Junior Seau will be inducted posthumously into the Pro Football Hall of Fame next month, but his family will not be allowed to give a speech during the ceremony.
On the surface, the Hall of Fame’s decision seems controversial and could be seen as a way of silencing the family of a player who suffered from CTE. As it turns out, however, this policy is not unique to Seau. In fact, it was created in 2009 – the same year that Seau retired.
“The policy was made in 2009, it was implemented in 2010, and it was actually used in 2011,” Pro Football Hall of Fame president Dave Baker explained on CBS Sports Radio’s The Doug Gottlieb Show. “And the policy was, frankly, you had (a) program that tends to (be) long. During those days, presenters would actually speak from the podium to present the Hall of Famer being inducted, and some of those speeches began to run towards 30 minutes and make what is a long program even longer. So in 2010, the move was made to make the presenter a video presenter.”
Seau’s daughter, Sydney, will speak via video on her father’s behalf.
“Sydney will be speaking – just like the other seven presenters will be speaking for the other seven enshrinees inducted into the Hall of Fame,” Baker said. “She’ll be speaking by video. Now in Junior’s case, it’ll actually be a longer video than some of the others because the Hall of Famer (won’t) be there to give his speech.”
This policy was used in 2011 for Les Richter, who died in 2010 at the age of 79.
“Again, Sydney will be speaking,” Baker reiterated. “There’s nothing being done to suppress her voice in this. As a matter of fact, we’re trying to give her a platform. But all the presenters speak by video and only the Hall of Famers speak from the podium. The goal here is to make that Hall of Famer even more special. I can tell you that we’ve been in contact with Sydney, with the executor of the state, with Sydney’s mother. They all understand that. They support this policy. That’s what they tell us. What we want to do is celebrate the life of Junior Seau – and not just with Junior Seau, but they’re the first ones to say they also want to celebrate the lives of the other seven guys. And I think Sydney is excited to do this. She’s looking forward to doing this, and it’s going to be a great weekend – despite some of the press that’s out there.”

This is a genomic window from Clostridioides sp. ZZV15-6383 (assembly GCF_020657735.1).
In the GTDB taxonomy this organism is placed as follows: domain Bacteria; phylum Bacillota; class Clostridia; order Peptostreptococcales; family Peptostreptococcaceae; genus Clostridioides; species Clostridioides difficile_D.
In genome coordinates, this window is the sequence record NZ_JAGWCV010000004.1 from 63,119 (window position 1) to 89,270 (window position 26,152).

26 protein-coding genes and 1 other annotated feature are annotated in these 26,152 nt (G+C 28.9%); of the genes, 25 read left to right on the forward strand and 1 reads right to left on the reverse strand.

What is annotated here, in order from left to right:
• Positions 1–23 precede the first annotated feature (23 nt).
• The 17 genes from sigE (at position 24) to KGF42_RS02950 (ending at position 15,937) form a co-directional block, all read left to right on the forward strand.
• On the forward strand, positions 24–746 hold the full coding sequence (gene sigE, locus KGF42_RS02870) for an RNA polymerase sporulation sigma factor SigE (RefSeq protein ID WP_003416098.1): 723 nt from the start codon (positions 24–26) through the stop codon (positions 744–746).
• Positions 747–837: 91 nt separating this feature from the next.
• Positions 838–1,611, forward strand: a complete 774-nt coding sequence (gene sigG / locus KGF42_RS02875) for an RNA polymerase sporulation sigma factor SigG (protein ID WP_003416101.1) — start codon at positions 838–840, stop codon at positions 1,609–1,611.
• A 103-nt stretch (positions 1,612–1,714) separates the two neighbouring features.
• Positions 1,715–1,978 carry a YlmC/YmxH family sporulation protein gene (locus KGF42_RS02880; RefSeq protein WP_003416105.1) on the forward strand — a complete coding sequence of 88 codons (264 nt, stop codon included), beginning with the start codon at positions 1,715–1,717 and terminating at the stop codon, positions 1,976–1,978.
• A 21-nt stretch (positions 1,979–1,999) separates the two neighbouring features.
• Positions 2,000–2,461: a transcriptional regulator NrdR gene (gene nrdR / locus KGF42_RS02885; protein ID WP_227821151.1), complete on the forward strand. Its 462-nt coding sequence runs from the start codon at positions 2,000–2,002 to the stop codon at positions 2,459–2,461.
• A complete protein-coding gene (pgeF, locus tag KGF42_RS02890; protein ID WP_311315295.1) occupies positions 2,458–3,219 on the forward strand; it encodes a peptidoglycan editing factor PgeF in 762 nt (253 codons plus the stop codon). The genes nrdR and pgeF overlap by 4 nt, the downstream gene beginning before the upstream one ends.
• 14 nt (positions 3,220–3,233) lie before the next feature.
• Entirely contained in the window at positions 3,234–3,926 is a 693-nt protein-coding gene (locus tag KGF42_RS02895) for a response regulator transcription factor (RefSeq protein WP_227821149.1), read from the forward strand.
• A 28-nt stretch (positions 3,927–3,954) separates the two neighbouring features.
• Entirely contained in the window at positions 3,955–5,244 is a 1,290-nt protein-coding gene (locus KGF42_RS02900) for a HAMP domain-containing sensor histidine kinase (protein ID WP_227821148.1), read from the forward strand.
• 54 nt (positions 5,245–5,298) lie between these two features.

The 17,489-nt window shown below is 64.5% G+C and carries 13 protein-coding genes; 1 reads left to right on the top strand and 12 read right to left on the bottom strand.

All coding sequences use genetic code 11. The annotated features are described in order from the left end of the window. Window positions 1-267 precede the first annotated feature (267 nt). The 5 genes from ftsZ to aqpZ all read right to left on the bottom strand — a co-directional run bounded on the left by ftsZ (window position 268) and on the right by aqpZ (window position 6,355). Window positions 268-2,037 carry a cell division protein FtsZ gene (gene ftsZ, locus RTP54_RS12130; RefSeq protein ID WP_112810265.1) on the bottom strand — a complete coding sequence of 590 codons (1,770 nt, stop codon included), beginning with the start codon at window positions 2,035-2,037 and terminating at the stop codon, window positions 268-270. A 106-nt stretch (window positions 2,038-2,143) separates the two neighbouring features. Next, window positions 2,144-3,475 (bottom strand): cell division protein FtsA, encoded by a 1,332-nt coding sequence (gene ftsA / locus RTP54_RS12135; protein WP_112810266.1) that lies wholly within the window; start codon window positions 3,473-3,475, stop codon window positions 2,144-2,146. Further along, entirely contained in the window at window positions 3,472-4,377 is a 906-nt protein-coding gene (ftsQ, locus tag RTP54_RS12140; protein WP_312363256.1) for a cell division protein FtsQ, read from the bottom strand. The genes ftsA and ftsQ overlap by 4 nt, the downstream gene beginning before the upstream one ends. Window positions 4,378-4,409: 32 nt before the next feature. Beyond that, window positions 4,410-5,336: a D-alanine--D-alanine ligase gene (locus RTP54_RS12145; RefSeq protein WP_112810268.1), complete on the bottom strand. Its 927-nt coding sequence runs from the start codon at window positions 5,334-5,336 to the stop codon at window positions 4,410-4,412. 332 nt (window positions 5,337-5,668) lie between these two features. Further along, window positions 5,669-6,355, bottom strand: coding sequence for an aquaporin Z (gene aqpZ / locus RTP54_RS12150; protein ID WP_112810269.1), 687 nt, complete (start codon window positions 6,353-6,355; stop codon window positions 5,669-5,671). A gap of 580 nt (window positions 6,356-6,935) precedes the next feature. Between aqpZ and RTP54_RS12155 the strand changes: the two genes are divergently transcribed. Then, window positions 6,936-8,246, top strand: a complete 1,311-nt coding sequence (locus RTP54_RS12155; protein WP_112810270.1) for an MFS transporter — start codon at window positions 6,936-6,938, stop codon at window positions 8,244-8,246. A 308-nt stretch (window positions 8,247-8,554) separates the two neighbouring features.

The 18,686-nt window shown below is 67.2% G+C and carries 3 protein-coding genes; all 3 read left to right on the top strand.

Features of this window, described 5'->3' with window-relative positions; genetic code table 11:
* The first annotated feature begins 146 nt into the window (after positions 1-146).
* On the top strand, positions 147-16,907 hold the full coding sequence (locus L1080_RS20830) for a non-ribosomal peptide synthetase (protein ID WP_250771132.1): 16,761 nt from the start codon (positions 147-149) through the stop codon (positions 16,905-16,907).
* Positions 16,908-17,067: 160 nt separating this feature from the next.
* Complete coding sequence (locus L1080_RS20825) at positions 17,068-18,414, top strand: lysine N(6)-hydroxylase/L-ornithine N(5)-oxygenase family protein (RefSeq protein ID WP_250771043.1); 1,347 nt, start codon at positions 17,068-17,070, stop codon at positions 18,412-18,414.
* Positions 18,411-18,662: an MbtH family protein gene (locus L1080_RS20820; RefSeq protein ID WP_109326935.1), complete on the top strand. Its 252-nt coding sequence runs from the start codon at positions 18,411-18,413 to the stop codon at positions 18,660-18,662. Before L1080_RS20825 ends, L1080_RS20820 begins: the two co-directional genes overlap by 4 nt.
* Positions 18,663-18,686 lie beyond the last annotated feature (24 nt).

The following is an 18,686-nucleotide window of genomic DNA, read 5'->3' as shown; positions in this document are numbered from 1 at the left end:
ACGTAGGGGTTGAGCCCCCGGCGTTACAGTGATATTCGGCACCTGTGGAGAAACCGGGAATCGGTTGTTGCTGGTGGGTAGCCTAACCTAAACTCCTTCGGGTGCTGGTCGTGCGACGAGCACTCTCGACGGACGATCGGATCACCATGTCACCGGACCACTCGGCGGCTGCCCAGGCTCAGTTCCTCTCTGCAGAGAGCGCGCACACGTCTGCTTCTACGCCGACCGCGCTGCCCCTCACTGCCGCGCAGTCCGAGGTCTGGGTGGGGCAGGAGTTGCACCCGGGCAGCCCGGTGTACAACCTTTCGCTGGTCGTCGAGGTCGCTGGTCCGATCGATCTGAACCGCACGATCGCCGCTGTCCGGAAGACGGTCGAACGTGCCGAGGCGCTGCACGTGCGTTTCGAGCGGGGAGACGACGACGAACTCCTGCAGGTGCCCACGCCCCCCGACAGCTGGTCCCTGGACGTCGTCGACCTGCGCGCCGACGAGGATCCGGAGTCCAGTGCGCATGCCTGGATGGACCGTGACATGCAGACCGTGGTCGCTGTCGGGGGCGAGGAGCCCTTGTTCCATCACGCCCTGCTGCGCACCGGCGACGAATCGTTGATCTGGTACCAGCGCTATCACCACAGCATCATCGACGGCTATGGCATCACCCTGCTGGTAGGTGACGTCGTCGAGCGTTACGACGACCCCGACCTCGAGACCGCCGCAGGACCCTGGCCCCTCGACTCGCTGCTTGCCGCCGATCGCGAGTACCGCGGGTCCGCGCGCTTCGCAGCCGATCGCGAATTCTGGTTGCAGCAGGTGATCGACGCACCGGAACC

Indeed, some columnists see the Hall’s decision as simply protecting the NFL shield, especially considering the recent lawsuits that have been filed against the league regarding head trauma and CTE.
Baker was asked how much those lawsuits influenced the Hall’s decision to enforce its policy for Seau’s family.
“Absolutely none,” Baker said. “This was the previous policy before Junior Seau came up. And again, we’re not trying to suppress anybody. There’s going to be multiple opportunities for Sydney to be interviewed or talk to media. It’s just only Hall of Famers speak from that podium. We’re going to do our very best to celebrate the life of Junior Seau and the career of Junior Seau, and that’s what will be done. That’s the job of the Pro Football Hall of Fame. . . . I do believe that this was the right thing (to do). We want to be very sensitive to Sydney. We want to be very sensitive to the family. And I think we’re doing that, by the way. But she’s going to have the opportunity to say whatever she wants in her presentation.
“Last year’s ceremony was a great ceremony and they’re wonderful stories of emotion,” Baker continued, “but it lasted almost five hours long. And in some respects, we’ve got to be fair to all the guys that are in it so they all have an opportunity. What we’re doing is giving a platform to Sydney (and) not suppressing anything she wants to say. The only thing I can tell you is we’re informed by them that they understand this policy and they’re excited to be involved.”
Seau will be inducted along with Jerome Bettis, Tim Brown, Charles Haley, Bill Polian, Will Shields, Mick Tingelhoff and Ron Wolf. The ceremony will be held in Canton the weekend of Aug. 7.